Court-Assisted Program for Supporting the Dreams of Youth
Seoul’s Housing and Welfare Policy
- Seoul provides career education and training for out-of-school teens (OOSTs) in partnership with the prosecutor’s office and family court.
- In 2015, all 10 local teens on probation successfully completed training for careers in carpentry, barista craft, etc.
- In 2016, seven more local teens on probation successfully completed training for careers in film production, acting, etc.
- “Path of Life” hiking trips to help OOSTs find their future careers
When people think about out-of-school teens (OOSTs), a host of negative images come to mind, such as high-school dropouts, maladaptation, domestic violence, and juvenile delinquency. As a result, we often forget that, just like the rest of us, OOSTs have dreams and aspirations too, the fulfillment of which can lead them to become productive members of society. Almost 60,000 teenagers leave school in Korea every year, with the number of OOSTs estimated to have reached 280,000 nationwide today. Once teenagers leave school, there are few other places for them to go for help and a sense of belonging. OOSTs are therefore more vulnerable to and tempted by crime, and are thus in need of additional support and protection.
Acknowledging the importance of preventing OOSTs from slipping into a life of crime and ensuring their growth as mature citizens of a democratic society, the Seoul Metropolitan Government has launched various projects to help them.
Supporting the Dreams of OOSTs
We tend to think of OOSTs as maladapted kids who have no interest in learning and are only good at causing trouble. This stereotype may be true in some cases. In reality, however, it may have a nocebo effect on the self-image of OOSTs. To illustrate, although a doctor prescribes the right medicine for a patient, it could well have no effect if the patient does not trust in its efficacy. The impact of a negative self-image can be as powerful as placebo-like optimism.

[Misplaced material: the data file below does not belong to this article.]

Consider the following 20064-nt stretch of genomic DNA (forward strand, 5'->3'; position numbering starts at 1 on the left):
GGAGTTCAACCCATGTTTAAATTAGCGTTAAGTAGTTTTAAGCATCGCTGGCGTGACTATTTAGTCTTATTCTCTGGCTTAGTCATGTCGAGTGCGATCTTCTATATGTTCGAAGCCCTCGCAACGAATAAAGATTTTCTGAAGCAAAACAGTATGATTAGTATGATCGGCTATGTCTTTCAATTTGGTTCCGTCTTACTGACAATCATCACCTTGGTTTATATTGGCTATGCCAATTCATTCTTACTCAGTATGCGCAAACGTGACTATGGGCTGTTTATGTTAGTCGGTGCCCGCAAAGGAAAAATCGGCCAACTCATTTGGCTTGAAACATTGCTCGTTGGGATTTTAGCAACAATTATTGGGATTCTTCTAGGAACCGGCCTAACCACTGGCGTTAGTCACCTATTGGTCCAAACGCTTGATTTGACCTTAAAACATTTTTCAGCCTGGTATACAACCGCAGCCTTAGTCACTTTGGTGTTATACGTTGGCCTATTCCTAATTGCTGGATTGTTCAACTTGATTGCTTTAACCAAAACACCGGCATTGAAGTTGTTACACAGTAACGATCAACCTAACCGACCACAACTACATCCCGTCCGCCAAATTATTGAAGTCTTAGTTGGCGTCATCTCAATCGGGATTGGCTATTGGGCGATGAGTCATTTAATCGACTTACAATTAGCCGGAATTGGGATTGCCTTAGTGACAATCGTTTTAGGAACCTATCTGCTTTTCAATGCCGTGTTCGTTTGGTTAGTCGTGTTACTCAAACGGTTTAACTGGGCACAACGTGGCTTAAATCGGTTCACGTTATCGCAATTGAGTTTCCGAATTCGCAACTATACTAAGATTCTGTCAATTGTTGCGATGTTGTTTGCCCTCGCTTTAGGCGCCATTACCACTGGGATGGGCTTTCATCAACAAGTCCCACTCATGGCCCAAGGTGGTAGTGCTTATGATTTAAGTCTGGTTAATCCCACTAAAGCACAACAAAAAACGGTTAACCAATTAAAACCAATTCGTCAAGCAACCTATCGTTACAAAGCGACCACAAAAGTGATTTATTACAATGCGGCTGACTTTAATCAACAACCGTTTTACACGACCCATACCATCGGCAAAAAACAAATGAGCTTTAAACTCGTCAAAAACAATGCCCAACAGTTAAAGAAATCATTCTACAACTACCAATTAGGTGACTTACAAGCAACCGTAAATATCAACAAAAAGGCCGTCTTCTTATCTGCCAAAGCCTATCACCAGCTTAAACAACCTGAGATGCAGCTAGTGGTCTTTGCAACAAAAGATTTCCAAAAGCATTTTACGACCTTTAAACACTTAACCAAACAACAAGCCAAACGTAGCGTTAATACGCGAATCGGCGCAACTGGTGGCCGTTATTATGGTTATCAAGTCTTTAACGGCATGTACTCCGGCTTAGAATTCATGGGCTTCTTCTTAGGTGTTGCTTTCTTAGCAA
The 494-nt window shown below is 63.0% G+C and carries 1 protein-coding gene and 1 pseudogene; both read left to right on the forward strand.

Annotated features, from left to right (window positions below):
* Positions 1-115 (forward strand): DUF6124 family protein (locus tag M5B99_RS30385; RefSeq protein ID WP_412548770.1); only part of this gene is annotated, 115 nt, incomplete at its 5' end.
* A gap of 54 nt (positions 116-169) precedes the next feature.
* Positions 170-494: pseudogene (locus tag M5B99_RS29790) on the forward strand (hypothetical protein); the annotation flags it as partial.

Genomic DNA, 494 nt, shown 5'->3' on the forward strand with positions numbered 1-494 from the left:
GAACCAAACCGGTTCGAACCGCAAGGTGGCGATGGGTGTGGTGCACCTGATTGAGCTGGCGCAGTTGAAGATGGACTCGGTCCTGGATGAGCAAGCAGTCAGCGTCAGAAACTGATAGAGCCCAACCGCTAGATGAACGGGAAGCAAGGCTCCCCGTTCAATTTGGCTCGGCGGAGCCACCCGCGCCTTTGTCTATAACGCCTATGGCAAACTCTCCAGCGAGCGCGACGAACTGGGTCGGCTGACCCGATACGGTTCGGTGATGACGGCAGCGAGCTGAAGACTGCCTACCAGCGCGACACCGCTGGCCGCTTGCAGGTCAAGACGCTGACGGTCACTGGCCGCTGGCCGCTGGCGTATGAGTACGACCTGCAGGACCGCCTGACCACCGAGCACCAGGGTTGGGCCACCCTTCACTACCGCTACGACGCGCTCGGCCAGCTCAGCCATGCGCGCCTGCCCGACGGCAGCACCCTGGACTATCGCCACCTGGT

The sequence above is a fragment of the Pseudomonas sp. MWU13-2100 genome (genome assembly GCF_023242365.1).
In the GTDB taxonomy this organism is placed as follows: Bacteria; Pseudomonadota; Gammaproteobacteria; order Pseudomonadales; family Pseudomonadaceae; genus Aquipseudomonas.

In fact, a number of psychologists have already conducted well-noted experiments showing how expectations have a self-fulfilling tendency. Consider Robert Rosenthal’s study on schoolchildren. After testing a group of schoolchildren on their intelligence quotient (IQ), he randomly assigned 20 percent of the children to a class, telling the homeroom teacher that these children were especially intelligent and talented with great promise for achieving academic excellence. When the psychologist returned to the school eight months later to test the students’ IQ again, the children who had been assigned to the alleged top-20-percent class showed improved academic performance and higher IQ scores.
Experiments like this bear important implications for how we treat OOSTs. Children and teenagers are still developing, and their personalities and traits are shaped, in large part, by the expectations others have of them. This is a lesson that we should all take to heart.
Career Training for OOSTs on Probation in 2015
|A class on martial arts tricking||A class on TV acting|
Seoul’s OOST Support Center provides diverse services in support of OOSTs and alternative secondary schools. The efforts made by the center to help OOSTs in 2015 include providing career training for OOSTs on probation in partnership with the prosecutor’s office. All program participants were very satisfied with their training, and they all successfully completed the program. Although they may have been indicted for such crimes as larceny and battery, they have not altogether given up on their lives and chances for personal growth. They participated in all sessions at the center with great eagerness and enthusiasm. In addition, their experience highlighted the need to diversify the regular school curriculum to better reflect the diverse interests and aptitudes of students.